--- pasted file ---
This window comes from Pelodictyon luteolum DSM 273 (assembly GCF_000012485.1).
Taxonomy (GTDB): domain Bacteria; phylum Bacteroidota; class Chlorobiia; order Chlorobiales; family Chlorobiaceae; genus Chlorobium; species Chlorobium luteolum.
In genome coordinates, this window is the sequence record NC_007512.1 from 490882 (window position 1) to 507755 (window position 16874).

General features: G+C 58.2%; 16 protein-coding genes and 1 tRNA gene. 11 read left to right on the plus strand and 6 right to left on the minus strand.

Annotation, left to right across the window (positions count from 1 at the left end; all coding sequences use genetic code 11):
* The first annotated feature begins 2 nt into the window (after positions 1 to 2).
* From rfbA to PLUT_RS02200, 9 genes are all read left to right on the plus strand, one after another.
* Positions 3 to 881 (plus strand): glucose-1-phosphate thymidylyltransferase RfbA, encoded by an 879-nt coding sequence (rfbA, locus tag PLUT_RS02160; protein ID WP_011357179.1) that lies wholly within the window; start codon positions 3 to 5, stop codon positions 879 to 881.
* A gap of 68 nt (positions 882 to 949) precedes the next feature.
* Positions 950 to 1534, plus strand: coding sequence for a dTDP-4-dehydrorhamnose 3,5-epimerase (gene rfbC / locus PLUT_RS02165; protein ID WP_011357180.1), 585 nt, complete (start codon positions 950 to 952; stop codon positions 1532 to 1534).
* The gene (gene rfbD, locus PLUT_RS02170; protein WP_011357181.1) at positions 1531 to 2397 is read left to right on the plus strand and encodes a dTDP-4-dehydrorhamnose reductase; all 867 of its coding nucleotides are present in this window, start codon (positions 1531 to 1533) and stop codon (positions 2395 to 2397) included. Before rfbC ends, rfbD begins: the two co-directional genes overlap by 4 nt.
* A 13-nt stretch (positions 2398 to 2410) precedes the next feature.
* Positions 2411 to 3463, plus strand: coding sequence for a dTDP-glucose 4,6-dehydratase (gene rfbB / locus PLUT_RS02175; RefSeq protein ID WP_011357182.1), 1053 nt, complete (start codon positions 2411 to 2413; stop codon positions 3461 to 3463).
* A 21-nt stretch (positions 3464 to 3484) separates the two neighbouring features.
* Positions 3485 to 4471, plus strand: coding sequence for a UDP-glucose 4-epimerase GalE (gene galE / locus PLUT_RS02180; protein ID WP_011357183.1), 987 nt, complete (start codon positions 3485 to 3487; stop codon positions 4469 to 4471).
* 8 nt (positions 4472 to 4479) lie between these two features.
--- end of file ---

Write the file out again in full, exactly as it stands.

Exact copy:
This window comes from Pelodictyon luteolum DSM 273 (assembly GCF_000012485.1).
Taxonomy (GTDB): domain Bacteria; phylum Bacteroidota; class Chlorobiia; order Chlorobiales; family Chlorobiaceae; genus Chlorobium; species Chlorobium luteolum.
In genome coordinates, this window is the sequence record NC_007512.1 from 490882 (window position 1) to 507755 (window position 16874).

General features: G+C 58.2%; 16 protein-coding genes and 1 tRNA gene. 11 read left to right on the plus strand and 6 right to left on the minus strand.

Annotation, left to right across the window (positions count from 1 at the left end; all coding sequences use genetic code 11):
* The first annotated feature begins 2 nt into the window (after positions 1 to 2).
* From rfbA to PLUT_RS02200, 9 genes are all read left to right on the plus strand, one after another.
* Positions 3 to 881 (plus strand): glucose-1-phosphate thymidylyltransferase RfbA, encoded by an 879-nt coding sequence (rfbA, locus tag PLUT_RS02160; protein ID WP_011357179.1) that lies wholly within the window; start codon positions 3 to 5, stop codon positions 879 to 881.
* A gap of 68 nt (positions 882 to 949) precedes the next feature.
* Positions 950 to 1534, plus strand: coding sequence for a dTDP-4-dehydrorhamnose 3,5-epimerase (gene rfbC / locus PLUT_RS02165; protein ID WP_011357180.1), 585 nt, complete (start codon positions 950 to 952; stop codon positions 1532 to 1534).
* The gene (gene rfbD, locus PLUT_RS02170; protein WP_011357181.1) at positions 1531 to 2397 is read left to right on the plus strand and encodes a dTDP-4-dehydrorhamnose reductase; all 867 of its coding nucleotides are present in this window, start codon (positions 1531 to 1533) and stop codon (positions 2395 to 2397) included. Before rfbC ends, rfbD begins: the two co-directional genes overlap by 4 nt.
* A 13-nt stretch (positions 2398 to 2410) precedes the next feature.
* Positions 2411 to 3463, plus strand: coding sequence for a dTDP-glucose 4,6-dehydratase (gene rfbB / locus PLUT_RS02175; RefSeq protein ID WP_011357182.1), 1053 nt, complete (start codon positions 2411 to 2413; stop codon positions 3461 to 3463).
* A 21-nt stretch (positions 3464 to 3484) separates the two neighbouring features.
* Positions 3485 to 4471, plus strand: coding sequence for a UDP-glucose 4-epimerase GalE (gene galE / locus PLUT_RS02180; protein ID WP_011357183.1), 987 nt, complete (start codon positions 3485 to 3487; stop codon positions 4469 to 4471).
* 8 nt (positions 4472 to 4479) lie between these two features.